Characters can be involved in generating and connecting electricity for cities without creating too much pollution. But at the same time they may also have to avoid zombie attacks and other crazy obstacles whilst also keeping the cities citizens happy!

Whether connecting energy or dodging zombies, all of these tasks require energy so it’s a real balancing act and forces the game player to really consider all their actions and their impact on the games ‘environment’.

Team member Nat, shared her excitement about the game on Twitter:

Snap Cycle (@SnapCycle)

Bristol-2015-challenge-SnapCyclesnap-cycleWe all have junk we don’t want and stuff we no longer need. Far too often, it ends up in landfill sites, contributing to pollution in our local environment.

Snap Cycle is a website developed to allow you to advertise unwanted junk for free with just a quick photo. You might think your pile of scrap wood is worthless but it may be wanted by someone else. Or maybe you’ve accumulated a draw full of dead batteries you’ve been meaning to recycle but don’t know where to go?

Snap Cycle will help you to find someone who might take it off your hands but, if no-one wants it, the site will also tell you the nearest place you can go to get it recycled.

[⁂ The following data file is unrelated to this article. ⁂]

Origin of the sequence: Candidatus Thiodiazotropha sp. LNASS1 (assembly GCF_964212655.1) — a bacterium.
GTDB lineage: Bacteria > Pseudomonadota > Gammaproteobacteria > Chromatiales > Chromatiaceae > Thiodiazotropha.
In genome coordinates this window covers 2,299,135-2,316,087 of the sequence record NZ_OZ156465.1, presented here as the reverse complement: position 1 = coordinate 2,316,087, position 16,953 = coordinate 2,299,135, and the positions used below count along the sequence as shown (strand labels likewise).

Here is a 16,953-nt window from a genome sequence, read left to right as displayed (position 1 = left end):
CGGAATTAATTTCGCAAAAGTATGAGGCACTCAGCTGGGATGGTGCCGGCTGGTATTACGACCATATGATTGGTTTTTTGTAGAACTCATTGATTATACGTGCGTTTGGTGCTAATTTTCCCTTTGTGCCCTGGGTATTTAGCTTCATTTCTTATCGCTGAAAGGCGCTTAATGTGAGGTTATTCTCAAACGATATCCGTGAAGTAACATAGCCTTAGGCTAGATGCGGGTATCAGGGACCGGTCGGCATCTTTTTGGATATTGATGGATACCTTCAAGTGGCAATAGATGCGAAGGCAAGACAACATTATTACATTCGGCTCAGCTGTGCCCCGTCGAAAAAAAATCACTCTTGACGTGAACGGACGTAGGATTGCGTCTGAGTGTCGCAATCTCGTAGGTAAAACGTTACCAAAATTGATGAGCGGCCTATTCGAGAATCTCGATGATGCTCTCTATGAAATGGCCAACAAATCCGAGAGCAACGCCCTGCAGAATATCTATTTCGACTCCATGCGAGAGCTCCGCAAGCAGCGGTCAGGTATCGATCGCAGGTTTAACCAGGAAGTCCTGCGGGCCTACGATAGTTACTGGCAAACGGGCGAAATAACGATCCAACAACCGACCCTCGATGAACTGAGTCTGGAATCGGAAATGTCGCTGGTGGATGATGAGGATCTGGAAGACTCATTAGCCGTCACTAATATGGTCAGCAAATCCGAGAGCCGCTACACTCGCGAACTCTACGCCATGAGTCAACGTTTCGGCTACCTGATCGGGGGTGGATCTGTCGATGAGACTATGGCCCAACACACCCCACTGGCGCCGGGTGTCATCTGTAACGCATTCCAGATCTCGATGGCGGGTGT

All you have to do is upload a quick snap of the item you don’t want and post it up on the site. Other users can then comment on the photo if they want it.

EcoDesk: Reloop (@EcoDeskNewsFeed)

Bristol-2015-challenge-EcodeskReloop (previously named Becodesk-logoy-Product Synergy) provides the means to connect businesses who could potentially find a use for each other’s waste materials – reducing the costs of energy, materials and decreasing their impact on the environment.

Sustainability consultants, EcoDesk, have called this ‘dating for company waste’ and are developing a website to match companies and their potentially useful waste!

 

PlayWest: Super Trash Heroes (@PlayWestHQ)

Bristol-2015-PlayWest_2super-trash-heroesThe team from student and graduate game studio, Play West, has created another brilliant and retro-themed game where the Super Trash Heroes have to tackle food-waste related challenges on each level.

Waste really is the bad-guy in this highly imaginative game, especially if it can be re-used or recycled, which can have the player breaking open rubbish bags to collect good food to power their vehicle one minute and over-taking dirty rubbish trucks taking waste to landfill the next!

Future City Simulator

Bristol-2015-challenge_FutureCity

Ever wondered what impact changes to our community would have on the environment? What if we were to grow more food ourselves, or what if we couldn’t recycle anymore?

Future City Simulator is a game where players are in charge of making decisions about how their city creates and uses resources, such as food.

The impact of their decision is played out through stories told by characters who are citizens in their city, giving real insight into how the decisions we make as a community can have a big impact on our environment.

 

Thanks to Sonny Masero for telling us all about the event. Make sure you keep an eye out for future profiles on the six finalists here at TechSPARK in the coming months and see how they’re progressing ready for the final at the Bristol 2015 International Youth Summit on the 21 April 2015. In the meantime, you can follow all the goings on via the Twitter hashtag #greentech2015.